Korea offers ‘all-out support’ to quake-hit Chile
President Lee Myung-bak yesterday sent a telegram to Chilean President Michelle Bachelet to offer his “heartfelt condolences” to the people of Chile and his hope that Chile would be back on its feet as soon as possible.
“The Korean government and its people are prepared to offer all-out support to help [Chile] overcome these devastating times” Lee added.
The casualty toll was virtually certain to rise as the day wore on. As of noon yesterday, Korean time, Chilean officials told foreign news wires that at least 300 people had been killed by the earthquake, which struck near Concepcion, a city some 300 miles southwest of the capital, Santiago.
The Foreign Ministry in Seoul said yesterday it held an emergency meeting with relevant government agencies to discuss the government’s relief aid plan for Chile.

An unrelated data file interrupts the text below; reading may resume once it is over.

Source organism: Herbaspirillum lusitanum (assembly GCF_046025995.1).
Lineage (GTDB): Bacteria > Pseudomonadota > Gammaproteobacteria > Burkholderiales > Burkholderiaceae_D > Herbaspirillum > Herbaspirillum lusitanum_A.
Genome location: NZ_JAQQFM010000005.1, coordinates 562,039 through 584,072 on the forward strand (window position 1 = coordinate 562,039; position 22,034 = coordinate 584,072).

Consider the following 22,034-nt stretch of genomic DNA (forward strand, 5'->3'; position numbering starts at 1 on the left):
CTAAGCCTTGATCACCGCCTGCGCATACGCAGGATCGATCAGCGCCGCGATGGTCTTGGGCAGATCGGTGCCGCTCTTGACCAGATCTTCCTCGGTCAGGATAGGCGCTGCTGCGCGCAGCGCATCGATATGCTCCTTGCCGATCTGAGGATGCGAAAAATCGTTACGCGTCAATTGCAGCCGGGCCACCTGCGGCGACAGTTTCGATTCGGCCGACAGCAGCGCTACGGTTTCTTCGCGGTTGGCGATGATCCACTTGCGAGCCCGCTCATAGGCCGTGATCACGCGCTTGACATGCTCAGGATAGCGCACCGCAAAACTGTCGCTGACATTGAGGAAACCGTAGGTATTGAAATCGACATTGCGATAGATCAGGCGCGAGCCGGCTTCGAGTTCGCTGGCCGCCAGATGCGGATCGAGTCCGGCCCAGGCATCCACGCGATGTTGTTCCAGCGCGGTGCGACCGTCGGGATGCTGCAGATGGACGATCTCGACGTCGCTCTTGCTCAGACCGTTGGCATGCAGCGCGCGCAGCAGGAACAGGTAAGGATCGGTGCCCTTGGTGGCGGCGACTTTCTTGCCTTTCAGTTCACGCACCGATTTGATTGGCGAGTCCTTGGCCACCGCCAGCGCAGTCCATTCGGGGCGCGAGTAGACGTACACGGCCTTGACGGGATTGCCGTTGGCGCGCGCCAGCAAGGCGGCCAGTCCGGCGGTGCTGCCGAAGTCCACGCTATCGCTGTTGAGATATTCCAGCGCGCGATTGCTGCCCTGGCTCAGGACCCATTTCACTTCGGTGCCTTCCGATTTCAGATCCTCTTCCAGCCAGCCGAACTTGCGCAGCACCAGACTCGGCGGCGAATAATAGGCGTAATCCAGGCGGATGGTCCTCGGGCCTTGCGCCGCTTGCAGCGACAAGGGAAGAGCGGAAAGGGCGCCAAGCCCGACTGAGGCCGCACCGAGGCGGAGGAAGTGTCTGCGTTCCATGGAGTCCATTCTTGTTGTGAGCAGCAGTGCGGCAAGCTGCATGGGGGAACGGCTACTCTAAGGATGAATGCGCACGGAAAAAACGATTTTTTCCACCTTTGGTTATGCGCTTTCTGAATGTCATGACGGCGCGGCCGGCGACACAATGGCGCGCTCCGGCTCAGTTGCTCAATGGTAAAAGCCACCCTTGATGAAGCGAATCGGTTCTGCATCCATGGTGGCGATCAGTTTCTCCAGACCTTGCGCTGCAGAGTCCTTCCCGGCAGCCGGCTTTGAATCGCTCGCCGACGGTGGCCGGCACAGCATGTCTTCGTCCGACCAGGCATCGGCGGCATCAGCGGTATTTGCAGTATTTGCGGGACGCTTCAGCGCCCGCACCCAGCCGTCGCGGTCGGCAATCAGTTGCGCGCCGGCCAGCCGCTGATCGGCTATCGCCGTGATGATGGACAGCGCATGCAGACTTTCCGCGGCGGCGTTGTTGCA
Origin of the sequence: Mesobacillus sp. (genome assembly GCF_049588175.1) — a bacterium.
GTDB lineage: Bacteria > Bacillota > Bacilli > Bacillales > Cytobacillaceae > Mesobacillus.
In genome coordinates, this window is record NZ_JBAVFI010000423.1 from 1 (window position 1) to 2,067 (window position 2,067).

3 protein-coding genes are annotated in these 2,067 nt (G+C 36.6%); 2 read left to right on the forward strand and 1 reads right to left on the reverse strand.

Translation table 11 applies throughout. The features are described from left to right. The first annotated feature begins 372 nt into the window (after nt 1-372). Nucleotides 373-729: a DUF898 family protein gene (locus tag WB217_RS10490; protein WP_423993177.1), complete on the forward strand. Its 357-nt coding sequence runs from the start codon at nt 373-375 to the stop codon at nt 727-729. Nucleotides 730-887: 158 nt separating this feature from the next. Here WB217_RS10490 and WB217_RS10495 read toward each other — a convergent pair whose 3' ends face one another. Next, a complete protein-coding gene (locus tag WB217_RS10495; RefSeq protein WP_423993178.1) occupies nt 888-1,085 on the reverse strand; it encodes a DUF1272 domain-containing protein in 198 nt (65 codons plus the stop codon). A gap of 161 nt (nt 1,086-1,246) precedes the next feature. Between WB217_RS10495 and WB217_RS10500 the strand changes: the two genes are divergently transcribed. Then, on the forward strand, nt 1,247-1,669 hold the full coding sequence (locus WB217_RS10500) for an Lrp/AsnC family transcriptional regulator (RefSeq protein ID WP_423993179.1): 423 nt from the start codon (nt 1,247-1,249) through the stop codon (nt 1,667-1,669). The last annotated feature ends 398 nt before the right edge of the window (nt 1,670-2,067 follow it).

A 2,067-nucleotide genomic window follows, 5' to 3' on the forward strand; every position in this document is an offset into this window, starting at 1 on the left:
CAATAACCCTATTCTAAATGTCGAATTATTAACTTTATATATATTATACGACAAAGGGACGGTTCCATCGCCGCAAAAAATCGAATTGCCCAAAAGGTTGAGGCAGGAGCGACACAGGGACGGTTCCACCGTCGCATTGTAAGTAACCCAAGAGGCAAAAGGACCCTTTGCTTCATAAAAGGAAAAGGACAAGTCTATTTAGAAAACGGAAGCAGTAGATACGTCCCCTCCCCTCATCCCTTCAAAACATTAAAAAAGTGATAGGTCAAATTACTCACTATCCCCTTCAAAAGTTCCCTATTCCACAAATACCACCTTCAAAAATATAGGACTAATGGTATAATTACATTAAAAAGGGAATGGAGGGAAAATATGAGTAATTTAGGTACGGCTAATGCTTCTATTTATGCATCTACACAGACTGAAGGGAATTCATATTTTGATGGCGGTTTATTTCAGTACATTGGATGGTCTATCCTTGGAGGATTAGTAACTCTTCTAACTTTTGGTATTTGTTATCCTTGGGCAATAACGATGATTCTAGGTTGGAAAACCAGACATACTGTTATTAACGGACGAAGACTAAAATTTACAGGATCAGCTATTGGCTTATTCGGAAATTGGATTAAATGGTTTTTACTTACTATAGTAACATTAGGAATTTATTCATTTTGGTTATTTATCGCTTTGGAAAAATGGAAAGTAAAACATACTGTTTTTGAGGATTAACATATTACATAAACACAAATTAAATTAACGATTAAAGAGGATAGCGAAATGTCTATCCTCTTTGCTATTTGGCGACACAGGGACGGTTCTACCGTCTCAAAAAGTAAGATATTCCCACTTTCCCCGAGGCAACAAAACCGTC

“Chile is one of our closer allies and our exchanges have been expanding, especially in the economy,” the ministry said. “The exact size of our aid will be determined after taking into account the level of support from the rest of the world. We will decide whether to send a rescue unit after further consultations with the Chilean government.”
No date has been set for that consultation as yet, the ministry said.
The ministry added: “Our rescue and medical workers are all prepared to fly out as soon as the decision is made to dispatch them to Chile.”
The ministry confirmed the safety of all 13 Koreans living in Concepcion. There are about 2,200 Koreans residing in Chile overall.
In the aftermath of the quake, the Japan Meteorological Agency ordered more than 50,000 people in the northern part of Japan to evacuate on a tsunami warning. The agency said waves of up to three meters (10 feet) could strike northern areas of Aomori, Iwate and Miyagi, and also the entire Pacific coastline of the Japanese archipelago.
By Yoo Jee-ho [email@example.com]
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